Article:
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Cervical Cancer Awareness Month – QnA Session with an Expert

January is designated for raising awareness on Cervical cancer. We interviewed Dr. Rahul Roy Chowdhury, a leading Oncologist, to understand the current practice, challenges, and future trends in Cervical cancer screening and management.

Dr. Rahul Roy Chowdhury has been practicing as a Gynecological Oncologist for several years, following his training in the United Kingdom as a Gynecologist and an Oncologist. Along with his practice, he is involved in multiple clinical trials and is keenly interested in research activities. 

 

Dr. Rahul Roy Chowdhary is part of Verifothesis, our in-house research panel. ​Join Verifothesis to contribute to the evolution of the healthcare paradigm

The biggest problem India has is that it has not been able to establish screening in the country as a universal programme, where women in the reproductive age group are offered screening mandatorily. Hence, screening is ‘patchy’ and driven by individual physicians/ hospitals, rather than the government.

 

We understand that cervical cancer is one of the most common gynaecological malignancy around the world. So, for someone to get an early diagnosis, what should be the early signs and symptoms that a woman should look for?

Dr. Rahul: Unfortunately, there are no early signs and symptoms for Cervical cancer. By the time the signs and symptoms appear, the disease is already in an advanced stage. Thus, a continuous screening programme is required so that the disease can be diagnosed even when patient does not show any signs and symptoms.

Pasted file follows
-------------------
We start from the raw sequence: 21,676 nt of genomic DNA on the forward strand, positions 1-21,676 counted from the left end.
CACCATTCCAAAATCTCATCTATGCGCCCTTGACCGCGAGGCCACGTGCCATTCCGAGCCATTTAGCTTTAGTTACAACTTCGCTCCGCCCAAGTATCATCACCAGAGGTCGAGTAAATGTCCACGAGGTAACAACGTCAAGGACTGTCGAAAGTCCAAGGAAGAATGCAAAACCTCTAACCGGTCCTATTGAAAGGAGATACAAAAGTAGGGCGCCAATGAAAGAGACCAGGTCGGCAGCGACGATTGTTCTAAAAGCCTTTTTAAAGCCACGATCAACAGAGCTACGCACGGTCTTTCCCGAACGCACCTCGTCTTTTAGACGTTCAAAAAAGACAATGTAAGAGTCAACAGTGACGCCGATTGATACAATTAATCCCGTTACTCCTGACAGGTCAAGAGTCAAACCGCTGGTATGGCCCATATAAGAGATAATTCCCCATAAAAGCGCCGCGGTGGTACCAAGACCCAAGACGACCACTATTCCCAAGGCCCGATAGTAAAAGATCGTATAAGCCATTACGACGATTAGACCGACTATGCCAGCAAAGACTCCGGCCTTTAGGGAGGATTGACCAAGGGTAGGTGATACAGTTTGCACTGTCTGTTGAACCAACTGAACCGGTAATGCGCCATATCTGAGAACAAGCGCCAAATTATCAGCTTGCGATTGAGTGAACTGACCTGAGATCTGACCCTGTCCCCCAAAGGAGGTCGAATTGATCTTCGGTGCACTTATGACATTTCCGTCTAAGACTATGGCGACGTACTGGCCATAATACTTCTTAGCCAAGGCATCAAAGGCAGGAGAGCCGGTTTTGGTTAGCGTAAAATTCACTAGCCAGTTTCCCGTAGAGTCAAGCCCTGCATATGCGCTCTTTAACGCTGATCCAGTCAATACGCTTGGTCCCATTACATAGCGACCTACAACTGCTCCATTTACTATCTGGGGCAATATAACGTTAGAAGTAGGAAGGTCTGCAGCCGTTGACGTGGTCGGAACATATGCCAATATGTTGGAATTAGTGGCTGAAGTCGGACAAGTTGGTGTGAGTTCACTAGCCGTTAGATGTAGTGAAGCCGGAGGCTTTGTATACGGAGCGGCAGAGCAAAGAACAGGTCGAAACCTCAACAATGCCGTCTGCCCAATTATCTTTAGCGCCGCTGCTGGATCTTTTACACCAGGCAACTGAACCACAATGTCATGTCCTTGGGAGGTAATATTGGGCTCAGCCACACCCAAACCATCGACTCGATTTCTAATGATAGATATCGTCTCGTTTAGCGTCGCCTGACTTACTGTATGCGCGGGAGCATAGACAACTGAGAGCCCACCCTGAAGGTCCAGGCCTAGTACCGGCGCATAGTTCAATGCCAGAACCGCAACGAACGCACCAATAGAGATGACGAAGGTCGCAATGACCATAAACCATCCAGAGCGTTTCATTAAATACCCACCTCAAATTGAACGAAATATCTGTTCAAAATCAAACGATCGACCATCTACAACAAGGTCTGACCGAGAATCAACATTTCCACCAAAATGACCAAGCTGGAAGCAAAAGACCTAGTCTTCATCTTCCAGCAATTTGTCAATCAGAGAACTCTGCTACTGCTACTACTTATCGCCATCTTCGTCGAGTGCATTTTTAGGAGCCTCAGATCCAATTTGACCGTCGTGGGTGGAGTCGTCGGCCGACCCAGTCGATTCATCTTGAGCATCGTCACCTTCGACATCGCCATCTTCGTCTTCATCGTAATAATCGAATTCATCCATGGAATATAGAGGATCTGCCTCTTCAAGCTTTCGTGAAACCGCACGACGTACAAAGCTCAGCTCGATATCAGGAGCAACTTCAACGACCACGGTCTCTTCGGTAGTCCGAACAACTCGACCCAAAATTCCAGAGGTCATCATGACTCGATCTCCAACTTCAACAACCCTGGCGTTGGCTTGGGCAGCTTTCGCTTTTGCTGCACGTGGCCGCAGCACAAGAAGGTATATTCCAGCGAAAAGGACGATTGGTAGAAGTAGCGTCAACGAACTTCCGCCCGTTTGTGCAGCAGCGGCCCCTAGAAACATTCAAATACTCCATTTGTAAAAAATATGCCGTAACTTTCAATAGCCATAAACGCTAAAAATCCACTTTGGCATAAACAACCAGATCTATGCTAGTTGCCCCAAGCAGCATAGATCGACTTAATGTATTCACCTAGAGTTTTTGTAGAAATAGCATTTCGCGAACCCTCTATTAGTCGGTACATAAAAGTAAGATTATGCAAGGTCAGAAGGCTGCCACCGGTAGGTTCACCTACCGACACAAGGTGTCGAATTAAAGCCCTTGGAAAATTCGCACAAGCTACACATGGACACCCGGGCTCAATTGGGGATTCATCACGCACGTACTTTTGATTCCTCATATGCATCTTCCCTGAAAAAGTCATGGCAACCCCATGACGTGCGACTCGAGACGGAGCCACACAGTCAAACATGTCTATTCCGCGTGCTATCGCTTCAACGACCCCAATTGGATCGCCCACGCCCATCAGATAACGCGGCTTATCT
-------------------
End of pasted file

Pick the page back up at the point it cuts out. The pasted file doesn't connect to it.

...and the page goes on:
So, in terms of screening, what are the criteria and how is it done?

Dr. Rahul: We suggest screening for anyone who are above 30 years of age and sexually active. We know that the cervical cancer is mainly caused by the Human Papilloma Virus (HPV). Though 1 in 5 women will acquire HPV, 90% of these women will get rid of the virus because of their robust immune system. However, there are some women who can’t get rid of HPV and in these women the persistent HPV infection may result in the development of the cervical cancer.

Thus, the detection of HPV DNA alerts us that a particular woman might be at the risk of developing cervical cancer. If no HPV is detected, then the chance of that person acquiring cervical cancer in the next five years is very low. If HPV test is positive then we will do a PAP-test [a cytology test], to check if the cells obtained from the uterine cervix [mouth of the womb] have transformed to pre-cancerous/cancerous stage. These two tests are the screening tests and doing them together is referred to as ‘co-testing’.

What are your suggestions to increase the early diagnosis in cervical cancer?

Dr. Rahul: The recommended screening age in India is 30 years and above (till 65 years), which is the most cost – effective strategy when compared to other resource – rich countries. Various statistical modelling show that starting screening at earlier age leads to higher detection of abnormal test results without increased diagnosis of precancer or in other words the test results are ‘false positive’. This would also mean that there would be a requirement of more healthcare personnel to obtain smears and more trained cytopathologists to analyse the smears.

The biggest problem India has is that it has not been able to establish screening in the country as a universal programme, where women in the reproductive age group are offered screening mandatorily. Hence, screening is ‘patchy’ and driven by individual physicians/ hospitals, rather than the government.

It seems a better approach that, we can, instead, focus on preventing cervical cancer by giving vaccines to the girls between the age of 9 to 12. A lot of countries, like the UK and Australia, are adopting this approach. In fact, Australia may become the first cervical cancer free country in the world as they are not only vaccinating their girls but also boys (due to the sexually transmitted nature of the HPV infection).